Recently a homeowner over on East Angeleno Avenue near South Bel Aire Drive, gave me an earful about what she described as shoddy work and rude behavior by a sub-contractor doing ramp and sidewalk repair in the Burbank hillside area, late this past spring. The homeowner complained and pointed out to me sub par work done on and near her property and spoke about similar problems over on Orange Grove Avenue. The homeowner wondered why Burbank city inspectors were not out keeping a closer eye on the quality of work. Oh, she railed about the unprofessional attitudes of some of the sub-contractor’s workers as well.
To get some answers, I shot off an e-mail to Burbank Public Works Director, Bonnie Teaford, on June 16, 2010 and got a quick informative response. Teaford identified the sub-contractor as Kalban, Inc. and said the company had completed several projects for the city of Burbank “over the years.”
I asked if Teaford had received any complaints about Kalban’s work from homeowners: “Yes. As with any sidewalk project when we are working directly in front of residents’ properties, issues arise and we do our best to resolve them.”
Clearly, there have been problems with Kalban — then, why keep giving this company city projects? Teaford’s answer: “They were the lowest responsible bidder.” This seems to be a citywide practice — low bidder, poor quality work, and later city pays a bunch of money for additional repairs. You’d think, city officials would have figured out, especially after the millions of dollars of repairs to the Police and Fire Headquarters, that paying a little more to get the job done RIGHT the first time is the prudent way to spend taxpayer dollars.
My adventures in composting
Photo: FLLewis/A Writer’s Groove — My free compost bin from the Burbank Recycle Center
Yesterday I fed my compost bin an assortment of goodies: wilted lettuce, tangerine peels, other fruit and veggie scraps along with pieces of paper, balls of lint from the clothes dryer, and hair clippings from my recent visit to the hair salon. Not my idea of a feast, but the little hungry recycling critters in the bin consider this gourmet faire. I’m pretty sure something is happening in the bin now that I’ve added some important premium players or eaters, red worms.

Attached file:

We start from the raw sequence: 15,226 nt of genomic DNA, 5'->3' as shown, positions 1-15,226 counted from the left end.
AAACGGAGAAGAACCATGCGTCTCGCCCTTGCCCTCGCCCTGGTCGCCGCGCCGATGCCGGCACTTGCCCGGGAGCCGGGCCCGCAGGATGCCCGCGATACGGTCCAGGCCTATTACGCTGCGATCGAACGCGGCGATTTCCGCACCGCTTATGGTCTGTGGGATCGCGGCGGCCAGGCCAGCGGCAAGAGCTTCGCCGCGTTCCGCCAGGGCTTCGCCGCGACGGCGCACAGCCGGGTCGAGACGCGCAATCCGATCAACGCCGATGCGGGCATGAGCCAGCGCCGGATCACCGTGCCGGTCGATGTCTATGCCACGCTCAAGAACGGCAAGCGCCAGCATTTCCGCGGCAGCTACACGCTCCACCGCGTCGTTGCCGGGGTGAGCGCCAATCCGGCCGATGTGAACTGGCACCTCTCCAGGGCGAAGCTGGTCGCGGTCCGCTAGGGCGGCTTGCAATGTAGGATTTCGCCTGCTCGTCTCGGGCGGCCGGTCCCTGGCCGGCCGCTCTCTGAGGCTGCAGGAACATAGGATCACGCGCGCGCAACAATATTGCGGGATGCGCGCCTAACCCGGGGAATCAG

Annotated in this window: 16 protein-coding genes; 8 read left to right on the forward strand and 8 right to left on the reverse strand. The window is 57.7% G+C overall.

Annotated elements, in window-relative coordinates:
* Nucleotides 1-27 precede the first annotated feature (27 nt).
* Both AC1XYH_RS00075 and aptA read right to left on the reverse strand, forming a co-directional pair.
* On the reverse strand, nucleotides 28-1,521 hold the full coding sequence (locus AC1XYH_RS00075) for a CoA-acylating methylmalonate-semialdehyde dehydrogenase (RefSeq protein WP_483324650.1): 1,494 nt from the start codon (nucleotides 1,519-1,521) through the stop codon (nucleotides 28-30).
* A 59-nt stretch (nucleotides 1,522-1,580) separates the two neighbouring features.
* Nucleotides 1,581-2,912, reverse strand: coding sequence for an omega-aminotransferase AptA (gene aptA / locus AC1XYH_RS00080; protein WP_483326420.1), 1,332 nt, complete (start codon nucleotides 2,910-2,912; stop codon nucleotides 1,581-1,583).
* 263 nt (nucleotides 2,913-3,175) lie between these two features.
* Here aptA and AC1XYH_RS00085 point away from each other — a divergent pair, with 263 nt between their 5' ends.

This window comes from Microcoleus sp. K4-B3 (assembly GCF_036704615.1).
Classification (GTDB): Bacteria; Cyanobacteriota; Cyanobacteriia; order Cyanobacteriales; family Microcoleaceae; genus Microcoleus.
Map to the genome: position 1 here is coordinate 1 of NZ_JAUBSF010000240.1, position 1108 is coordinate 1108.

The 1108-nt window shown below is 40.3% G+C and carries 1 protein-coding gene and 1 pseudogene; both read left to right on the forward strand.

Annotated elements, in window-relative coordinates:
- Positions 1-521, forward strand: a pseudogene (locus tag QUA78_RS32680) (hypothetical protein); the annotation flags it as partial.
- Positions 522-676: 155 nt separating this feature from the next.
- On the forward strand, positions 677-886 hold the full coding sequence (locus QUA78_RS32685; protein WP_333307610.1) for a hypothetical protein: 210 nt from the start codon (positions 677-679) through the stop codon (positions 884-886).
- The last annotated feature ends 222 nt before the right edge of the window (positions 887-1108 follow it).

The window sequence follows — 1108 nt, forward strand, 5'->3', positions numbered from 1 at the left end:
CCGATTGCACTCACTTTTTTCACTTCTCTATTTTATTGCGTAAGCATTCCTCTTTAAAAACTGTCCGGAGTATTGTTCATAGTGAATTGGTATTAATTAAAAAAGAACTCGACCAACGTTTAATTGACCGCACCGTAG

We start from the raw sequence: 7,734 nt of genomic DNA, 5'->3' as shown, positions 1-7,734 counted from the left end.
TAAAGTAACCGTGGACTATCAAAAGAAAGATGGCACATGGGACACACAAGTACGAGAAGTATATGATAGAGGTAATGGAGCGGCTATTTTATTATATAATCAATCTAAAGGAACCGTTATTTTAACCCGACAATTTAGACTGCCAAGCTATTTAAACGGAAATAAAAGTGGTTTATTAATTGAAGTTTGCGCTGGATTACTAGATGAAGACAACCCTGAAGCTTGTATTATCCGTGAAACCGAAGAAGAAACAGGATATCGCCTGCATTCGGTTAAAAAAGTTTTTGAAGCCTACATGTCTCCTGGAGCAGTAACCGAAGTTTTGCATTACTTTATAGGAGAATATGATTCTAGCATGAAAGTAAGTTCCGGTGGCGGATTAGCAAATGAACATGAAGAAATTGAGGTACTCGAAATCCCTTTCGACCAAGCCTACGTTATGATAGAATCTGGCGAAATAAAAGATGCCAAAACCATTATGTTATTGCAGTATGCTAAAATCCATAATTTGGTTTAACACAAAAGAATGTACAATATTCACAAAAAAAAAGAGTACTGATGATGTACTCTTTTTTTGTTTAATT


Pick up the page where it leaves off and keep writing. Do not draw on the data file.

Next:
Photo: FLLewis/A Writer’s Groove — Master Gardener/Compost Expert, Jessica Craven, gives instructions with wit and humor to attendees at the June 12, 2010, Burbank Sheridan Gardens Nursery workshop.
I dropped by the two compost workshops at the Sheridan Gardens Nursery on North Hollywood Way in Burbank a few days back. The Sheridan Gardens are lovely to stroll and browse or sit and learn. Compost Diva, Jessica Craven, taught both workshops. Craven was the instructor for the workshop I took back in May, which got me into the compost groove.
Along with tips on how to build the compost pile and what to dump in it, we got some freebie including little baggies of organic potting soil. Also, I scored some red worms from Burbank Recycle Coordinator, Kreigh Hampel. The red wigglers are voracious processors of organic waste. The worms are supposed to be able to produce pounds of dark, nutrient-rich soil like material called compost in a matter of a few months. We’ll see. I’ll post future updates.
Photo: FLLewis/A Writer’s Groove — participants at the June 9, 2010 Burbank Sheridan Gardens Nursery workshop give a plate of compost the sniff and touch test. This is the finished soil amendment waste recyclers hope to harvest from their compost bins.